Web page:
positive or negative transfers to basic demand (D’-s”I’) and consequent similar transfers to surplus demand (D”-s”I”) belong to the theory of booms and slumps.  They involve changes in (aggregate basic or aggregate surplus) demand, with entrepreneurs receiving back more (or less) than they paid out in outlay (which includes profits of all kinds).  The immediate effect is on the price levels at the final markets, and to these changes (in price), enterprise as a whole responds to release an upward (or downward) movement of the whole economy. But the initial increased transfers to demand [that is, (D’-s’I’)  and (D”-s”I”) are not zero] are not simply to be supposed.  For that would be postulating without explaining the boom or slump. [CWL 15, 64]

Pause! What is the meaning of the last sentence, “For that would be postulating without explaining the boom or slump”?  What is Lonergan getting at?  A postulate contains an explanatory relational element upon which a coherent system may be constructed.  So, “the initial increased transfers to demand [that is, (D’-s’I’)  and (D”-s”I”) are not zero] are not simply to be supposed as an extrinsic element having nothing to do with explanation or theory. Such transfers are explanatory of booms and corrective slumps.  They are intrinsic to the theory.  They are the very fabric of booms.  They are formal elements of the boom and its corrective slump.  They are immanent as the formal cause – rather than an exogenous efficient cause – of the boom and corrective slump.  They are verily the materials of boom and slump.  They are not unwitting and innocent bystanders or victims.  They are the boom which systematically necessitates the corrective slump. Excess transfers are the theoretical object to which boom refers.  They are IT. They are their own explanation.

Just as “all radii are equal” may be postulational of a circle and virtually contain the superstructure of theorems of trigonometry and much of geometry, so infusions to excess demand are postulational in the understanding of a slump.

As Euclid defined a straight line as a line lying evenly between its extremes, so he might have defined a circle as a perfectly round plane curve. … But in fact Euclid’s definition of the circle does more than reveal the proper use of the name, circle.  It includes the affirmation that in any circle all radii are exactly equal; and were that affirmation not included in the definition, then it would have to be added as a a postulate.  ¶ To view the same matter from another angle, Euclid did postulate that all right angles are equal.  Let us name the sum of two adjacent right angles a straight angle.  Then, if all right angles are equal, necessarily all straight angles will be equal. Inversely, if all straight angles are equal, all right angles must be equal.  Now if straight lines are really straight, if they never bend in any direction, must not all straight angles be equal  Could not the postulate of the equality of straight angles be included in the definition of the straight line, as the postulate of the equality of radii is included in the definition of the circle? ¶ At any rate, there is a difference between nominal and explanatory definitions.  … ¶ … Both nominal and explanatory definitions suppose insights. But a nominal definition supposes no more than an insight into the proper use of language.  An explanatory definition, on the other hand, supposes a further insight into the objects to which language refers. … (In explanatory definition) one is making assertions about the objects (or processes) which names denote. [CWL 3, 10-11/35-36]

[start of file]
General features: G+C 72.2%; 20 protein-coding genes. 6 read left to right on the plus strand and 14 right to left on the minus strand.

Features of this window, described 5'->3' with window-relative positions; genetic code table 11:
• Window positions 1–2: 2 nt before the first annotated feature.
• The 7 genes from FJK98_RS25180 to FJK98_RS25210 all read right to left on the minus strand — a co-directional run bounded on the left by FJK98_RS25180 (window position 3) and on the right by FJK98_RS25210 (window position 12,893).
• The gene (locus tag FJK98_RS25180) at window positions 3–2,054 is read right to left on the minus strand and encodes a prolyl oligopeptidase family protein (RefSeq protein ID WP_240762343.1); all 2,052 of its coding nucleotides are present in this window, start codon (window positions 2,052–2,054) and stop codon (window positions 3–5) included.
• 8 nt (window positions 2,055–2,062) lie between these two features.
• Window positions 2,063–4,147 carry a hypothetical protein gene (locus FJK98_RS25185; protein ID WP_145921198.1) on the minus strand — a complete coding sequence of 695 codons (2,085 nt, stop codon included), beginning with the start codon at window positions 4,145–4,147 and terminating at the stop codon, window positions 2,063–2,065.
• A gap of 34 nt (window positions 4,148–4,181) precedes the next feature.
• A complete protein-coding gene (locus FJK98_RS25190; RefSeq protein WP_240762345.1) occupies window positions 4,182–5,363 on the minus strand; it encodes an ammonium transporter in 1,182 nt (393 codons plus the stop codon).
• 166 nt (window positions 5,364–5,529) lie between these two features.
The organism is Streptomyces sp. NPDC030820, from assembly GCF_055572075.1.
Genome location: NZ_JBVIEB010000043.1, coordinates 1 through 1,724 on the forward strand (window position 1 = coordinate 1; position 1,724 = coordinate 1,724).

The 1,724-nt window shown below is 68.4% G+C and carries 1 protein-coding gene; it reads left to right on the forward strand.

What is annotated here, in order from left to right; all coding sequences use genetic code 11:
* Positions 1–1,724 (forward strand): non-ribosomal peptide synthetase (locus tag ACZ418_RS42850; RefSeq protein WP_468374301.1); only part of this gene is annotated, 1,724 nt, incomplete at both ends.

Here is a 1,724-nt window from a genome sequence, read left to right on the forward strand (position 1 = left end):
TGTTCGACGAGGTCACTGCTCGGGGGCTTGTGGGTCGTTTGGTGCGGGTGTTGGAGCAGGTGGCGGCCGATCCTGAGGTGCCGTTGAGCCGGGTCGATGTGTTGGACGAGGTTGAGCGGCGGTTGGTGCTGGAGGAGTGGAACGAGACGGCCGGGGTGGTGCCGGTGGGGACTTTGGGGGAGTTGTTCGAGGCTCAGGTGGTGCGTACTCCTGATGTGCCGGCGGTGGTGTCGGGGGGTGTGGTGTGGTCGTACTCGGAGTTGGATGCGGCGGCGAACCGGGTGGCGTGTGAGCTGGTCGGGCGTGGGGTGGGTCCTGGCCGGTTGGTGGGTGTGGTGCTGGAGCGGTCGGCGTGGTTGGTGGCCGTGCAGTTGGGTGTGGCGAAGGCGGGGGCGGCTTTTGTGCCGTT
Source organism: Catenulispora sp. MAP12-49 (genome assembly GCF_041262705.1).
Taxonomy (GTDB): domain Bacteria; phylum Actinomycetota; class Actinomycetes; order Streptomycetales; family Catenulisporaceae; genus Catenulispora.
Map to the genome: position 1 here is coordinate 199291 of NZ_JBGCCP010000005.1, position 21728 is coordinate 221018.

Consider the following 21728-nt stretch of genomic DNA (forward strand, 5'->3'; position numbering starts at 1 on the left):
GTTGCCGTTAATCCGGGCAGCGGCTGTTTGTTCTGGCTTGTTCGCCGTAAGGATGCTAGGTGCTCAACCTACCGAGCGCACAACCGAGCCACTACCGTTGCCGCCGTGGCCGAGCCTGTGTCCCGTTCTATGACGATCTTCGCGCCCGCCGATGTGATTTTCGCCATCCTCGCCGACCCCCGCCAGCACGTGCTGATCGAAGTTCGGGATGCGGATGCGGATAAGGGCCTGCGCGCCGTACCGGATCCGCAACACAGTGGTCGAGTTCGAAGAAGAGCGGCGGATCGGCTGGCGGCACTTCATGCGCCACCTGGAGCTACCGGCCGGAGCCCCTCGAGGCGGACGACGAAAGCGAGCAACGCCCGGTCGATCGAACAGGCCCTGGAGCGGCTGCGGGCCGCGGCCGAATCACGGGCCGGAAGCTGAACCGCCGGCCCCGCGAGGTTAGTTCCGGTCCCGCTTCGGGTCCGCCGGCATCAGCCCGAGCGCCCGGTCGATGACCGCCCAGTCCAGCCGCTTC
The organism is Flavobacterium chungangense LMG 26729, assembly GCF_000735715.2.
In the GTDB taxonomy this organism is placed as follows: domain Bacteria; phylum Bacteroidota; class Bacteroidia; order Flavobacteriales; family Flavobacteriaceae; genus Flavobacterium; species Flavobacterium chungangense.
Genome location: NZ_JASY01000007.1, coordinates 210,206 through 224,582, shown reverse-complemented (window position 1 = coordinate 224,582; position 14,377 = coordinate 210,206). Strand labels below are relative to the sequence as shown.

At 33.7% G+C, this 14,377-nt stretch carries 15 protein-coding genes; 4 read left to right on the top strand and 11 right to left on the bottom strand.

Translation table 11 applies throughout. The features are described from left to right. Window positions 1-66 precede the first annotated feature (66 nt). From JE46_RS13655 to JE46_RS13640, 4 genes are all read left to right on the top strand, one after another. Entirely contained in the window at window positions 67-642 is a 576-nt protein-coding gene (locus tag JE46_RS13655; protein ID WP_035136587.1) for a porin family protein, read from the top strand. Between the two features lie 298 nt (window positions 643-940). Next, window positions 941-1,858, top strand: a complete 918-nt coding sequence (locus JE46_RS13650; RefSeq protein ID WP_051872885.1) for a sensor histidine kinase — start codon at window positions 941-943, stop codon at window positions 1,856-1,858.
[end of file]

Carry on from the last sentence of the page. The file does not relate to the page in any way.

Within the Redistributive Function, and with its transfer arrows out and in, we locate several distinct items and operations which wind up influencing the domestic real operative flows but which, strictly speaking, are all extraneous to the domestic real operative circuits of producing and selling goods and services: a.) money creation by The Central Bank and the banking system, b.) financing of productive activities through (S’-s’O’) and (S’-s”O”) to supply, c) financing of purchasing through (D’-s’I’) and (D”-s”I”) to demand, d.) management of liquidity balances of individuals and firms, e.) speculative gambling on stocks, bonds, and art, f.) a pass-through for government taxes and expenditures, and g.) the financing of foreign trade.